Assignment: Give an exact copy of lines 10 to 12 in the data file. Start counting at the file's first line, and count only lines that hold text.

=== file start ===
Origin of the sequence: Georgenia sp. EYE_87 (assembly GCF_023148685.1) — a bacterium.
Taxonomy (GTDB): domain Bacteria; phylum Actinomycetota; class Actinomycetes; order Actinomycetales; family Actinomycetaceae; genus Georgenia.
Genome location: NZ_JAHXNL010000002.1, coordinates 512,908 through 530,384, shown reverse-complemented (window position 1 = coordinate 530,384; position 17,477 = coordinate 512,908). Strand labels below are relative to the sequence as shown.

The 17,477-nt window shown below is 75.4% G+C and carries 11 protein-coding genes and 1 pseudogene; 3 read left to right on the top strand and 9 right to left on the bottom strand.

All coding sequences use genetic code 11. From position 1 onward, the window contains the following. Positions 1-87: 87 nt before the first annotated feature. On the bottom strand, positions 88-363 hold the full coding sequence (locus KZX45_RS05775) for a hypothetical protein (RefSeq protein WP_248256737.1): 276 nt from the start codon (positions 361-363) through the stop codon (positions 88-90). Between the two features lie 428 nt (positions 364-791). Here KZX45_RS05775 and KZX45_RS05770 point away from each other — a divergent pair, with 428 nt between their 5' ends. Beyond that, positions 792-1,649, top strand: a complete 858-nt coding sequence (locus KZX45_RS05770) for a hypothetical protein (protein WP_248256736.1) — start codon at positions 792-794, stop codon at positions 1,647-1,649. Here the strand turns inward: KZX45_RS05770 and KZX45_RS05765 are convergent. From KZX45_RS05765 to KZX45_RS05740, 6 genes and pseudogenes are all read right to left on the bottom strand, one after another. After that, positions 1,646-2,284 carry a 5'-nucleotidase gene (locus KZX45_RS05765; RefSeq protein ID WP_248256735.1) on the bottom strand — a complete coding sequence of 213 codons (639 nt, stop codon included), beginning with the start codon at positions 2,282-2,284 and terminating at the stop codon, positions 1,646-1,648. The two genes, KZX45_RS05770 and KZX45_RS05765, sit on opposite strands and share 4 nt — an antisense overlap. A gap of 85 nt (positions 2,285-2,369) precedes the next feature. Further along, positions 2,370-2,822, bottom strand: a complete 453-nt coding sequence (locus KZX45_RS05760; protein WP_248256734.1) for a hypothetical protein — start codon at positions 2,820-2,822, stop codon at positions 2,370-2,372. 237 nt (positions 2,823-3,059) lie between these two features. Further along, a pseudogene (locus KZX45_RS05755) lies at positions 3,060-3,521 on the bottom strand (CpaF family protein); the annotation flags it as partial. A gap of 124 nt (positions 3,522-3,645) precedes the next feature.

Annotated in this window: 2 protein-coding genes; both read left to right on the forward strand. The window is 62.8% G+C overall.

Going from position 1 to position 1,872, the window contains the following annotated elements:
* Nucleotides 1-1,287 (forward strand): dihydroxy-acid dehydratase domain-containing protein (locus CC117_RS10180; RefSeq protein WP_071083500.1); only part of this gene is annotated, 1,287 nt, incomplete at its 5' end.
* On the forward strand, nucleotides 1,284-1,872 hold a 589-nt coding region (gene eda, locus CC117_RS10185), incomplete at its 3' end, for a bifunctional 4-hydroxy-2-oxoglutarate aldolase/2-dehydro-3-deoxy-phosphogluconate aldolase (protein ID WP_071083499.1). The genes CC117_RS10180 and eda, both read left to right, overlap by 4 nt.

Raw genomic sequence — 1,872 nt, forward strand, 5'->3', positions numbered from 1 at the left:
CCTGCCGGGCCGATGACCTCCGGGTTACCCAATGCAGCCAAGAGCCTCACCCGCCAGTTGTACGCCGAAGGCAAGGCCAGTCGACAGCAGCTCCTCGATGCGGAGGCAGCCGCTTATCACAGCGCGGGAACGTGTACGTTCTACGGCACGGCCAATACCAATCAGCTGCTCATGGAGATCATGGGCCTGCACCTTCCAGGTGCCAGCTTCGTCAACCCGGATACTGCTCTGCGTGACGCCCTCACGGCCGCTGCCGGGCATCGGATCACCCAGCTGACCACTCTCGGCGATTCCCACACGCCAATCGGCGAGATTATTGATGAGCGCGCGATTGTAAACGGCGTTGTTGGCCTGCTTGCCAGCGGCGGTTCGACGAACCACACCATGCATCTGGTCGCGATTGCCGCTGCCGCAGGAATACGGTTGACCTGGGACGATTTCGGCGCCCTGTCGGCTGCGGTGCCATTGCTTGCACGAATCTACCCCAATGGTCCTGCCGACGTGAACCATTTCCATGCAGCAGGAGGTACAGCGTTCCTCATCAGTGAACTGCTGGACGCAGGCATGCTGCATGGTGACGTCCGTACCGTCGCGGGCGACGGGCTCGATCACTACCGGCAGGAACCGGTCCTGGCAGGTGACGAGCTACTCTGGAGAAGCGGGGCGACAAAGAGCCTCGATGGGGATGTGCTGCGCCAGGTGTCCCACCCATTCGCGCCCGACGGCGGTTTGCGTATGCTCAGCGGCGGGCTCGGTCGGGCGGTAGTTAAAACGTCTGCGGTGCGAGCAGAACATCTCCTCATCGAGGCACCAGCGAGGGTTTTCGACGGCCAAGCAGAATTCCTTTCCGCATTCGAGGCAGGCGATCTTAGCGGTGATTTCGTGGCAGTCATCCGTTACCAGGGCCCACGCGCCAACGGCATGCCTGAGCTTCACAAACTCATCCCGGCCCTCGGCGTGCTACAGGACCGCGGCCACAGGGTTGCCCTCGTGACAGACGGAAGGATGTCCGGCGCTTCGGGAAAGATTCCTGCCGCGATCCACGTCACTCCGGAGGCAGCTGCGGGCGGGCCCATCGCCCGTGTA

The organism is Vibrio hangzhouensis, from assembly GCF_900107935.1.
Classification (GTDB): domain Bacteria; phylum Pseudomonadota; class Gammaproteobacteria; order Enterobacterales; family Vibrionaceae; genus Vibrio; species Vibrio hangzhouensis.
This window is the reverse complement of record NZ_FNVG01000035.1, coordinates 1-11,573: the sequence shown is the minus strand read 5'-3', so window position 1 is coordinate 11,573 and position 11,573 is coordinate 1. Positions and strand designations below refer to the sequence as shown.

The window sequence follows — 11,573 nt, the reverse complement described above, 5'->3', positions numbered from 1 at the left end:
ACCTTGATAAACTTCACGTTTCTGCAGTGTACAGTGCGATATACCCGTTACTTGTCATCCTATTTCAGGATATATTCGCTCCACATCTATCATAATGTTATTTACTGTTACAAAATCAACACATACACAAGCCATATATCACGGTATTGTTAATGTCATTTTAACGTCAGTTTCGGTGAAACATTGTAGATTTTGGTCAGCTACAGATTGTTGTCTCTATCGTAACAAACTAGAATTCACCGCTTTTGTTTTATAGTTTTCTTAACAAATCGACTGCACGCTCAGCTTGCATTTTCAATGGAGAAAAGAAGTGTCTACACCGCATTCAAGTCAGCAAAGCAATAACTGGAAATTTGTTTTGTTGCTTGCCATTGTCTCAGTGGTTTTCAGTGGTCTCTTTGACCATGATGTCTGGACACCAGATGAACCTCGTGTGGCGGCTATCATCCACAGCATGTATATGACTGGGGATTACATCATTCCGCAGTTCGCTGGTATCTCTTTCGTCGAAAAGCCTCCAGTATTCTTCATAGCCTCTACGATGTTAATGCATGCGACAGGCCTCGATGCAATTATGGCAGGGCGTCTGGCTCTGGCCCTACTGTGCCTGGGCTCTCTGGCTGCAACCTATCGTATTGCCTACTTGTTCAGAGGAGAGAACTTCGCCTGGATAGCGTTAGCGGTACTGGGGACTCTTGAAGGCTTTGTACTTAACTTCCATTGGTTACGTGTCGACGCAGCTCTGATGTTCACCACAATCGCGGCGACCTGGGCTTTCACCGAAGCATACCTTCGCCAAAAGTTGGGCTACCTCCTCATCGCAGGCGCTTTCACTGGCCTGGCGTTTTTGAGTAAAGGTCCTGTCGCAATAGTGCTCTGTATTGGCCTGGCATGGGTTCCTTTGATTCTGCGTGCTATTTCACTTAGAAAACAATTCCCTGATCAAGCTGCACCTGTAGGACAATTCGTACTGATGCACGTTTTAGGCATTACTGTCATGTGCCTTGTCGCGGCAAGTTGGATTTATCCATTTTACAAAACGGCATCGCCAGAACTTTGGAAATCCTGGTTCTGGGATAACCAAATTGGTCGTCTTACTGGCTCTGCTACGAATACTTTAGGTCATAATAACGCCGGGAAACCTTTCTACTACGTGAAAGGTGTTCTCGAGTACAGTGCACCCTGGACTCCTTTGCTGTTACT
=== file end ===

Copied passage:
Raw genomic sequence — 1,872 nt, forward strand, 5'->3', positions numbered from 1 at the left:
CCTGCCGGGCCGATGACCTCCGGGTTACCCAATGCAGCCAAGAGCCTCACCCGCCAGTTGTACGCCGAAGGCAAGGCCAGTCGACAGCAGCTCCTCGATGCGGAGGCAGCCGCTTATCACAGCGCGGGAACGTGTACGTTCTACGGCACGGCCAATACCAATCAGCTGCTCATGGAGATCATGGGCCTGCACCTTCCAGGTGCCAGCTTCGTCAACCCGGATACTGCTCTGCGTGACGCCCTCACGGCCGCTGCCGGGCATCGGATCACCCAGCTGACCACTCTCGGCGATTCCCACACGCCAATCGGCGAGATTATTGATGAGCGCGCGATTGTAAACGGCGTTGTTGGCCTGCTTGCCAGCGGCGGTTCGACGAACCACACCATGCATCTGGTCGCGATTGCCGCTGCCGCAGGAATACGGTTGACCTGGGACGATTTCGGCGCCCTGTCGGCTGCGGTGCCATTGCTTGCACGAATCTACCCCAATGGTCCTGCCGACGTGAACCATTTCCATGCAGCAGGAGGTACAGCGTTCCTCATCAGTGAACTGCTGGACGCAGGCATGCTGCATGGTGACGTCCGTACCGTCGCGGGCGACGGGCTCGATCACTACCGGCAGGAACCGGTCCTGGCAGGTGACGAGCTACTCTGGAGAAGCGGGGCGACAAAGAGCCTCGATGGGGATGTGCTGCGCCAGGTGTCCCACCCATTCGCGCCCGACGGCGGTTTGCGTATGCTCAGCGGCGGGCTCGGTCGGGCGGTAGTTAAAACGTCTGCGGTGCGAGCAGAACATCTCCTCATCGAGGCACCAGCGAGGGTTTTCGACGGCCAAGCAGAATTCCTTTCCGCATTCGAGGCAGGCGATCTTAGCGGTGATTTCGTGGCAGTCATCCGTTACCAGGGCCCACGCGCCAACGGCATGCCTGAGCTTCACAAACTCATCCCGGCCCTCGGCGTGCTACAGGACCGCGGCCACAGGGTTGCCCTCGTGACAGACGGAAGGATGTCCGGCGCTTCGGGAAAGATTCCTGCCGCGATCCACGTCACTCCGGAGGCAGCTGCGGGCGGGCCCATCGCCCGTGTA

The organism is Vibrio hangzhouensis, from assembly GCF_900107935.1.